We’ve written about Bapcor (ASX: BAP) a fair amount lately. On 7 May we identified the company along with Endeavour (ASX: EDV) as an opportunity in a piece titled 2 undervalued ASX shares where headline issues mask underlying value.

On the 20th of May Bapcor was part of an article titled 4 cheap ASX shares owned by top-rated funds. Finally on June 1st Bapcor was included in our monthly Global Equity Best Ideas list.

It looks our analysts are not the only people who believe the shares represented a good value as private equity giant Bain Capital bid for the company.

Bain Capital is looking to pick up Bapcor on the cheap. While the private equity outfit’s nonbinding, indicative proposal of $5.40 per share is 19% above the undisturbed closing price on June 7, 2024, it’s 29% below our unchanged $7.30 per share fair value estimate.

We think Bain is looking to capitalise on share price weakness following a softer performance in the retail business and management tumult. The proposal is highly conditional and subject to due diligence, unanimous support from the Bapcor board, and regulatory approvals—including from the Foreign Investment Review Board. Bapcor’s board is assessing the offer.

Bapcor is materially undervalued, presenting an attractive opportunity for private equity, strategic owners, and minority investors. A cyclical slowdown in discretionary spending is weighing on Bapcor’s retail business—about 20% of group earnings. We estimate about half of retail earnings are linked to the sale of discretionary products, which is under pressure given the weak consumer backdrop.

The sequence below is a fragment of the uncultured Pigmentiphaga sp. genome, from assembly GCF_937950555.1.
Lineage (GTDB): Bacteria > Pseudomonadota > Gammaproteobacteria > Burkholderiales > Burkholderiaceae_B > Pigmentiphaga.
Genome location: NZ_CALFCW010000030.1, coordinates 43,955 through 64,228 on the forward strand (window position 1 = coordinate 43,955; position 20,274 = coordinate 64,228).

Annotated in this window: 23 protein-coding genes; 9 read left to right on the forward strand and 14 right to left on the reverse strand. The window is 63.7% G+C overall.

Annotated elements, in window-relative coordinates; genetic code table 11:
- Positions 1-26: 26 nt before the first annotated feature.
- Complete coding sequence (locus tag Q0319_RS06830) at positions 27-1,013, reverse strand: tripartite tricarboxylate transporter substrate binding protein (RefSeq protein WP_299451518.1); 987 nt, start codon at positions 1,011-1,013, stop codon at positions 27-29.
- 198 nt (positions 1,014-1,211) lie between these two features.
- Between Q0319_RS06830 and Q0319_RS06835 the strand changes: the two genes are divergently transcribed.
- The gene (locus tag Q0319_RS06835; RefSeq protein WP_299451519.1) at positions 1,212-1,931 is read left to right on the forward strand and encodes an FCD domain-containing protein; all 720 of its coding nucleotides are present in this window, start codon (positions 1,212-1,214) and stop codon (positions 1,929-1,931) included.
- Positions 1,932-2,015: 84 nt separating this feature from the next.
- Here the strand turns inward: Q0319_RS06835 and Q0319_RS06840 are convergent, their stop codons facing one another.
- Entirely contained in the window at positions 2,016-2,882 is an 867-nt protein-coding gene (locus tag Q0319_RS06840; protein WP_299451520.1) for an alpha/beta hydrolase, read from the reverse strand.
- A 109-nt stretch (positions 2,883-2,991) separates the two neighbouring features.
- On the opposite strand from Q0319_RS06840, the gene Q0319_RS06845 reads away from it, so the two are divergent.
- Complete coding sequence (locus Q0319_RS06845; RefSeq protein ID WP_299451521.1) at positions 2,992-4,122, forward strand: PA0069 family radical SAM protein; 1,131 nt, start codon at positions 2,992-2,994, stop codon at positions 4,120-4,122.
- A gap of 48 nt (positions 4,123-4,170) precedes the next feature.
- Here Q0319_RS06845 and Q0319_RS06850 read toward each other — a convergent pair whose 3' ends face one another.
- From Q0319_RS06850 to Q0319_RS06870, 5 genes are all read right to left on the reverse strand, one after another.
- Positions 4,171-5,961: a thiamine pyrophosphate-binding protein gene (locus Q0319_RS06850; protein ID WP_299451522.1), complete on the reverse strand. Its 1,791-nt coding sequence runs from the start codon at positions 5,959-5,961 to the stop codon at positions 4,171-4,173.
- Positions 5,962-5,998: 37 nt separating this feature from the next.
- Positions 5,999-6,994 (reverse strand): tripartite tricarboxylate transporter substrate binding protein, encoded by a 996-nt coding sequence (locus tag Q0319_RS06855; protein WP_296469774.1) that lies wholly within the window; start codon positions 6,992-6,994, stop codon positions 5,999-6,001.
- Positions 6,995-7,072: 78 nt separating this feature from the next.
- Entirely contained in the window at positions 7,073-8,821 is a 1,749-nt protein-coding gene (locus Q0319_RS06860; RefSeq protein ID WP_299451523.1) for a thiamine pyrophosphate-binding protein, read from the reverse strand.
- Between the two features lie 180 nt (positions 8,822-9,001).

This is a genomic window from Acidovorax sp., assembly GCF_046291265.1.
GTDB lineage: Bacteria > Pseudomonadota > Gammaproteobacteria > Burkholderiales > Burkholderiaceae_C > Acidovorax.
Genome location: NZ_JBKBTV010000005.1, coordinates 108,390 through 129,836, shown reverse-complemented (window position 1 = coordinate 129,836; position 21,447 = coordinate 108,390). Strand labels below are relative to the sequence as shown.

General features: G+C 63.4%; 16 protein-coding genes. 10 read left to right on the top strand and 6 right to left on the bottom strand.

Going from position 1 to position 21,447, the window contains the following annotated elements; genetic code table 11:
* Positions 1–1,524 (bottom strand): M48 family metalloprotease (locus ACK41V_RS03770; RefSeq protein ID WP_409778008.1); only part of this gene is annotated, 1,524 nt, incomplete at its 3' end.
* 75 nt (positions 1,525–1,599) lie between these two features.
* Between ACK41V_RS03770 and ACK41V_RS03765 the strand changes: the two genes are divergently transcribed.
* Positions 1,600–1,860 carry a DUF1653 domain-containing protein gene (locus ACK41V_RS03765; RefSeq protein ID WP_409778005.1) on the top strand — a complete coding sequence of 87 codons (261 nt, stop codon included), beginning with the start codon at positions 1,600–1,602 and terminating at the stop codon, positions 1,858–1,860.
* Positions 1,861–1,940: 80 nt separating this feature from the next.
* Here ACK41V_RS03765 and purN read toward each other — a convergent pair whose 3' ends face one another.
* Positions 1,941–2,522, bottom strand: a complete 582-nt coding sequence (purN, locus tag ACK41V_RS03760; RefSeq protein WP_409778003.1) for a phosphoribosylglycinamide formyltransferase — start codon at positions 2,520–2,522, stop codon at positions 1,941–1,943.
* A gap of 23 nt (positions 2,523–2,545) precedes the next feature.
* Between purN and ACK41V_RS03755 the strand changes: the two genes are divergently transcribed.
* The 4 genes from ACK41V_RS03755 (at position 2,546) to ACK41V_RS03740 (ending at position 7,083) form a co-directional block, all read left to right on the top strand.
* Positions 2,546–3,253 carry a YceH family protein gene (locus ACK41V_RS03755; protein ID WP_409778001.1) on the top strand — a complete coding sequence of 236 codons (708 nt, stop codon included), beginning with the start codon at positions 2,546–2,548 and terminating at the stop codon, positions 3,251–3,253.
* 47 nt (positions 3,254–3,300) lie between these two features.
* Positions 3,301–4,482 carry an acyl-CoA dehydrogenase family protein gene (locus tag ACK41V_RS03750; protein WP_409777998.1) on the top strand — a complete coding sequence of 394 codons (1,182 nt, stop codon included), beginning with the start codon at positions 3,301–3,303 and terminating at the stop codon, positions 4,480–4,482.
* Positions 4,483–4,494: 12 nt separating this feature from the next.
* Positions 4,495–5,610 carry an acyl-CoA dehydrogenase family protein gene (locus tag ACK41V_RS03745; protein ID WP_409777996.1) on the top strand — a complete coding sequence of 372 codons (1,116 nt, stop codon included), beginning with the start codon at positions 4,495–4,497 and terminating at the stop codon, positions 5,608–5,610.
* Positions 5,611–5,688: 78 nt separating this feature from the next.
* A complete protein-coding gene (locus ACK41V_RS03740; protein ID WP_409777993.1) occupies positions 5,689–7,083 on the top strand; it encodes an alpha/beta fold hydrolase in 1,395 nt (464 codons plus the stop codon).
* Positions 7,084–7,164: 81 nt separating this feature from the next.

We expect demand for discretionary goods to revert to trend levels in the longer term. However, underlying automotive spare parts demand, which underpins the bulk of earnings, remains positive. Cost of living pressures are less likely to affect demand for automotive spare parts, which we expect to be driven by the gradual increase of vehicles on Australian roads.

Uncertainty around who will steer Bapcor back to growth is exacerbating earnings weakness. Would-be CEO Paul Dumbrell’s withdrawal two days before he was set to start took us and the market by surprise in late April. However, we see the management upheaval as likely temporary, and Bapcor’s attractive competitive position remains intact. Bapcor’s trade network, which underpins its narrow economic moat, enables it to supply a wider range of often slow-moving parts more quickly and at a lower cost than smaller competitors.